Tucson looks to create more shelter space as city faces housing crisis
TUCSON, Ariz. (KOLD News 13) - Skyrocketing rent costs, record low vacancies and climbing home values have stacked up to create what’s being called a housing crisis in Tucson.
“Something has really got to be done,” said Judy Sanders, a 59-year-old Tucson woman currently experiencing homelessness.
The ability to find affordable housing, or at this point shelter space, has become a day-to-day for Sanders.
“The waiting list is ridiculous. It’s so long. How do you stay positive and keep thinking something is going to happen?” she said.
Last night she and her dogs slept in a friend’s garage.
“Before that we were on the streets out in the park which is difficult as well,” she said.
The city of Tucson has seen rent prices climb by 30 percent and home values are up nearly 50% since 2017, according to Housing and Community Development Director Liz Morales.
“This is a different kind of housing crisis than what we’ve seen in past events because this is effecting a broader segment of our community,” she said.
Morales said Section 8 housing has become harder to find and there’s no waitlist open for their housing programs.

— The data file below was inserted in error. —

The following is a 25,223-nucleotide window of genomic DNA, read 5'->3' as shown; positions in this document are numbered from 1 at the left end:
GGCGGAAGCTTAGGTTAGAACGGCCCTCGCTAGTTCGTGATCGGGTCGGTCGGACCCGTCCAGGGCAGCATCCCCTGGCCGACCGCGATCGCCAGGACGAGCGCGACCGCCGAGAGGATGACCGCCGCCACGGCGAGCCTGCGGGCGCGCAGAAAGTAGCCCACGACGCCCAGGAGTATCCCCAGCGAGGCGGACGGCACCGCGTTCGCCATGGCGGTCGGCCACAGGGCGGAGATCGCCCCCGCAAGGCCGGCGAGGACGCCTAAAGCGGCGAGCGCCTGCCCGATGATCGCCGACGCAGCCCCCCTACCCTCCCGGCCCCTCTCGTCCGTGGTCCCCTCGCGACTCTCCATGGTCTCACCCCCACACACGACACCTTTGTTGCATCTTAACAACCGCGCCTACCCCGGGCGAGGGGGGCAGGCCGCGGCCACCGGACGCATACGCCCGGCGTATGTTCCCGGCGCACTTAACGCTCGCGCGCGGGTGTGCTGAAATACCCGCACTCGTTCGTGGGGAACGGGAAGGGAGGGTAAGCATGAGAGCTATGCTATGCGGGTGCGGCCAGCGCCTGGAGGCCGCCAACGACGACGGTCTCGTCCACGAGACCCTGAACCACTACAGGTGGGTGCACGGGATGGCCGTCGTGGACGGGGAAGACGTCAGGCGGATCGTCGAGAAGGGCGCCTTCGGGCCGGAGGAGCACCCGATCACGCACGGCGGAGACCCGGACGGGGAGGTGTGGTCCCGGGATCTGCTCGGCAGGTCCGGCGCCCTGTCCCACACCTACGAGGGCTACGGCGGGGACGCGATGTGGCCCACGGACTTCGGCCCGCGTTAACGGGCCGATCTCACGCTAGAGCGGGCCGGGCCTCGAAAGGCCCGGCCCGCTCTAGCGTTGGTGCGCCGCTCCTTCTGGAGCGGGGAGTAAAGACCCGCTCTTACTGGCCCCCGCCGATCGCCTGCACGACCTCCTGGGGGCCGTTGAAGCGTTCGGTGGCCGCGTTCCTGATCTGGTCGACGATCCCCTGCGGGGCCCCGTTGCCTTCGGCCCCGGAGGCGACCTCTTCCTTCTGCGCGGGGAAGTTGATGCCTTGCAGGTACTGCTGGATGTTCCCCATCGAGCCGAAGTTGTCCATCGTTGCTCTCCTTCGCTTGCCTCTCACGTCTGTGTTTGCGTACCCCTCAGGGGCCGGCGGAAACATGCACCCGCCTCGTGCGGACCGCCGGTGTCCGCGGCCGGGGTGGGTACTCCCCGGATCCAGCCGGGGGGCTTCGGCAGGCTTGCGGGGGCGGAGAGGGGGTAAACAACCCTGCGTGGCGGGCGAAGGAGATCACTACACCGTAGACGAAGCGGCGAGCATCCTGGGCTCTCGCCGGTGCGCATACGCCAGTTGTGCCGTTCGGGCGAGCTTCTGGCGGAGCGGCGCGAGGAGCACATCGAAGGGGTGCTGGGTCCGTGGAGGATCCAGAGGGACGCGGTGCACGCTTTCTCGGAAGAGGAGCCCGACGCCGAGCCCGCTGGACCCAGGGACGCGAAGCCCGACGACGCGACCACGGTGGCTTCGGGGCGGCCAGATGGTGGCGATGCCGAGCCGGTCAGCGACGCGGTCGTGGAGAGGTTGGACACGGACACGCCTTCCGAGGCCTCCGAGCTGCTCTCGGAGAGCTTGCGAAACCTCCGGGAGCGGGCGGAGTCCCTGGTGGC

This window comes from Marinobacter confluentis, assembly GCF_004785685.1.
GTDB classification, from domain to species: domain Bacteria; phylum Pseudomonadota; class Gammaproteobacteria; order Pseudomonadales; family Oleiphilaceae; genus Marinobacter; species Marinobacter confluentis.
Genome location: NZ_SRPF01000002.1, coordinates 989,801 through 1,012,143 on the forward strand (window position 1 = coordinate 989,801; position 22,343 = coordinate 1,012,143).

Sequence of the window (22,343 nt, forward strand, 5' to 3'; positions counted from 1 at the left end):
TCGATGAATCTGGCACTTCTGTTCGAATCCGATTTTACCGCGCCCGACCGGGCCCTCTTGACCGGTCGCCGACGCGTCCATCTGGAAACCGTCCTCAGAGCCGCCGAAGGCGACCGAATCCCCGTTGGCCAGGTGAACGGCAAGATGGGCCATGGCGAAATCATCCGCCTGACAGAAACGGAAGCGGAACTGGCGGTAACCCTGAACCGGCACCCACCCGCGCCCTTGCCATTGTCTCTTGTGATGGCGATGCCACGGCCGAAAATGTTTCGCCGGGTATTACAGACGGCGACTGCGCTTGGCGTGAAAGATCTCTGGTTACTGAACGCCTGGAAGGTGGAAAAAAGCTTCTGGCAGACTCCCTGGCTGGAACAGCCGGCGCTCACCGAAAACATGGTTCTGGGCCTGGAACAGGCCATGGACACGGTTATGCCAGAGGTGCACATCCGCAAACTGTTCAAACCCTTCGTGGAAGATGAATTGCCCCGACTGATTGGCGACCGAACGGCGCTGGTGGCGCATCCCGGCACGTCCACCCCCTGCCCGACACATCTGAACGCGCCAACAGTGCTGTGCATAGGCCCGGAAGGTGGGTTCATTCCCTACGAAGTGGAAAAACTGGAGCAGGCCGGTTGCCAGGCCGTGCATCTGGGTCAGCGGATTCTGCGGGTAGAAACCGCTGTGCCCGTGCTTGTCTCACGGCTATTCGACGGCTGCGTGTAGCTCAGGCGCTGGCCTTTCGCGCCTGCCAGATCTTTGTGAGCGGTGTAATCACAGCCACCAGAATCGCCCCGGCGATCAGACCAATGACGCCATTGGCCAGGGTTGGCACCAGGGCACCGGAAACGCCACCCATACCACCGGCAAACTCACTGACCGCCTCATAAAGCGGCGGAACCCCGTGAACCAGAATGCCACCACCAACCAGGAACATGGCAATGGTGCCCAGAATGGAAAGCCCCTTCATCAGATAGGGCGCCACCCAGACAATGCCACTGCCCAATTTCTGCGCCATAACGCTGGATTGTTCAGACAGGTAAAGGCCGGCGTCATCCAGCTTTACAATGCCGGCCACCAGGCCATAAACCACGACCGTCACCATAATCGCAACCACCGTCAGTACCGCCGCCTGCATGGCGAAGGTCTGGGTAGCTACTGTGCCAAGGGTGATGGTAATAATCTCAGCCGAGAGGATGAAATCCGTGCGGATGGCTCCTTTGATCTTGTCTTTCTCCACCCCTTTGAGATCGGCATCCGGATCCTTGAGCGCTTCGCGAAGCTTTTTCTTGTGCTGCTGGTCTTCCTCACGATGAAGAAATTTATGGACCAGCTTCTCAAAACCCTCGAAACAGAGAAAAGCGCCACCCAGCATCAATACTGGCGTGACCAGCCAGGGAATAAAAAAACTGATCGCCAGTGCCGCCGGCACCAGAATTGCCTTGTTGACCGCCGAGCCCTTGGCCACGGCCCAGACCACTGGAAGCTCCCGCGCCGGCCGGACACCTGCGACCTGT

“People are having to double up or stay with family and that’s the reality right now of people not being able to find affordable housing,” she said.
Tucson is in the process of purchasing two hotels to use as shelter space. They want to open the first 49-bed hotel sometime in December. For now, people like Sanders say they’re trying to stay hopeful. She said as long as her and her dogs are together, she’ll keep pushing through.
“We’re a family and I don’t know where I would be without these guys,” she said.
Find information about the city and county collaboration to end homelessness, here.
A database for affordable apartments in the area can be found, here.
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